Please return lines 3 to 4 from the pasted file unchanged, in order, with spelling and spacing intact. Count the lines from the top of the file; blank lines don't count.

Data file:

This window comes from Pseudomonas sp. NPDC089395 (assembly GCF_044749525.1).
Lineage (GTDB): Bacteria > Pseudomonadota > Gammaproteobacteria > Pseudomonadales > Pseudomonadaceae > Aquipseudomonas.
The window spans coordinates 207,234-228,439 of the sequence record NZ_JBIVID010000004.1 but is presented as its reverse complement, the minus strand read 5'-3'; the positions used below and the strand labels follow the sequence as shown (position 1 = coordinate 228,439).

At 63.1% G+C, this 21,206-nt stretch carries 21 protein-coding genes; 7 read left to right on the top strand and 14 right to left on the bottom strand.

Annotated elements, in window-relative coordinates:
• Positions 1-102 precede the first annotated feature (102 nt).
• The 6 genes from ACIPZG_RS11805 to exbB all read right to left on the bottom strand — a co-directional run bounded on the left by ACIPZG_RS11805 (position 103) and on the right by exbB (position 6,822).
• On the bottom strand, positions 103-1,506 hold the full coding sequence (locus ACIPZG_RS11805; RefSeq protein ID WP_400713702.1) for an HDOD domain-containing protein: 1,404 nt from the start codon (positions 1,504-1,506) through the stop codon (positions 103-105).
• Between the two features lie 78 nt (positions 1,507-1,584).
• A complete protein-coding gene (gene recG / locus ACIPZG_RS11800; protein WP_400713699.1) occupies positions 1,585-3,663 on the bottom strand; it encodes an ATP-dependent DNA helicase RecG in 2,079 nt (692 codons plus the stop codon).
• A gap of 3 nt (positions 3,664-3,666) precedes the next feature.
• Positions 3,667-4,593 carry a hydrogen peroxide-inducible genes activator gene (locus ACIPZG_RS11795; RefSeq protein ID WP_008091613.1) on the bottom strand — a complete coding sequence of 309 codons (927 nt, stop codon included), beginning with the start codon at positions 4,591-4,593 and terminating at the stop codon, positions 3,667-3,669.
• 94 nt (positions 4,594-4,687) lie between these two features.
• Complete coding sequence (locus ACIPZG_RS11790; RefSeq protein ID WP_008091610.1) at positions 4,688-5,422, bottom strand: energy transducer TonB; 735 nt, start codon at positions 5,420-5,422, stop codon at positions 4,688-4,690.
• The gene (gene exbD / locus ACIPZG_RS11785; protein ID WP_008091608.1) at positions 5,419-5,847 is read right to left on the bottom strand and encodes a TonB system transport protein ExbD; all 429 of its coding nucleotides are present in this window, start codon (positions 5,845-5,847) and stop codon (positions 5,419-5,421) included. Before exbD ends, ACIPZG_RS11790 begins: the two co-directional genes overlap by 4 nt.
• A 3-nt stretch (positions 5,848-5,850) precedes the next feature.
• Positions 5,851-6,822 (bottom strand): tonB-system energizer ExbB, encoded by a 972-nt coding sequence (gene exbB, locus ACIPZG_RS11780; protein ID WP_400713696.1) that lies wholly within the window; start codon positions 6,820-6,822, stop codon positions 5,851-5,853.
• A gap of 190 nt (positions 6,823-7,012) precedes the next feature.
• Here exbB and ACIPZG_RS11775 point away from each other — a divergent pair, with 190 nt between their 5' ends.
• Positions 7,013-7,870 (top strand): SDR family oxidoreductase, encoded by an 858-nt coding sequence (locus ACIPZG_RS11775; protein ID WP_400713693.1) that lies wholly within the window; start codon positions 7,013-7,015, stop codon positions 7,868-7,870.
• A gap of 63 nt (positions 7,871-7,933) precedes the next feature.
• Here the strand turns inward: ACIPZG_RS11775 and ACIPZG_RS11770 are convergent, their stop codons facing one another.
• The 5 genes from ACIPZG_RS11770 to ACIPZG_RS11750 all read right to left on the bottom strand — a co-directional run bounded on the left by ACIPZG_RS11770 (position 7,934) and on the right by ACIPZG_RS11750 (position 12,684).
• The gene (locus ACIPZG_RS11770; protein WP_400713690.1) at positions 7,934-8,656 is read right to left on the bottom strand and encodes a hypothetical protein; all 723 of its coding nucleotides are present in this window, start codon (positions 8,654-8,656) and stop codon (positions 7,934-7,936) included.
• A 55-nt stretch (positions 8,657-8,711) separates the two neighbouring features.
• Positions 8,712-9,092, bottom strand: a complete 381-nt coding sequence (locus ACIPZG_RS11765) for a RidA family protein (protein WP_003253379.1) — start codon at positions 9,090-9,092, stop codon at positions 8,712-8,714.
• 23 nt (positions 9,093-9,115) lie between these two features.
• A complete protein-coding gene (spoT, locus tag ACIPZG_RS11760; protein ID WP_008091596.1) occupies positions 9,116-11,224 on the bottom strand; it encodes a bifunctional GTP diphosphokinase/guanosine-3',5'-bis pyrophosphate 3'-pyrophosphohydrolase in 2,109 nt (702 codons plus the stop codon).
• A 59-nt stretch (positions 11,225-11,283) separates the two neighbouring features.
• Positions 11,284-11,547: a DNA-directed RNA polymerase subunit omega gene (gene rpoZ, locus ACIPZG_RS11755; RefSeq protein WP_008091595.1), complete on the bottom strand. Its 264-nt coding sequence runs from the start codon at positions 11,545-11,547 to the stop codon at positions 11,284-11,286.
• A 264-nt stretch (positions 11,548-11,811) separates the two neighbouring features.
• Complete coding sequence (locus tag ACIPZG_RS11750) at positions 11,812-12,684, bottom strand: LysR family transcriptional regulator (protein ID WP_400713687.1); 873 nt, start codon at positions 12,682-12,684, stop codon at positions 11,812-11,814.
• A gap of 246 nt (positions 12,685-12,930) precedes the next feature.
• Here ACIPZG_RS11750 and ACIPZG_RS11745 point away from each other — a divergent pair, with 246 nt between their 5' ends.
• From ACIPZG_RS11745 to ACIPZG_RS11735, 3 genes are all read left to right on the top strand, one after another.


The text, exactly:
The window spans coordinates 207,234-228,439 of the sequence record NZ_JBIVID010000004.1 but is presented as its reverse complement, the minus strand read 5'-3'; the positions used below and the strand labels follow the sequence as shown (position 1 = coordinate 228,439).

At 63.1% G+C, this 21,206-nt stretch carries 21 protein-coding genes; 7 read left to right on the top strand and 14 right to left on the bottom strand.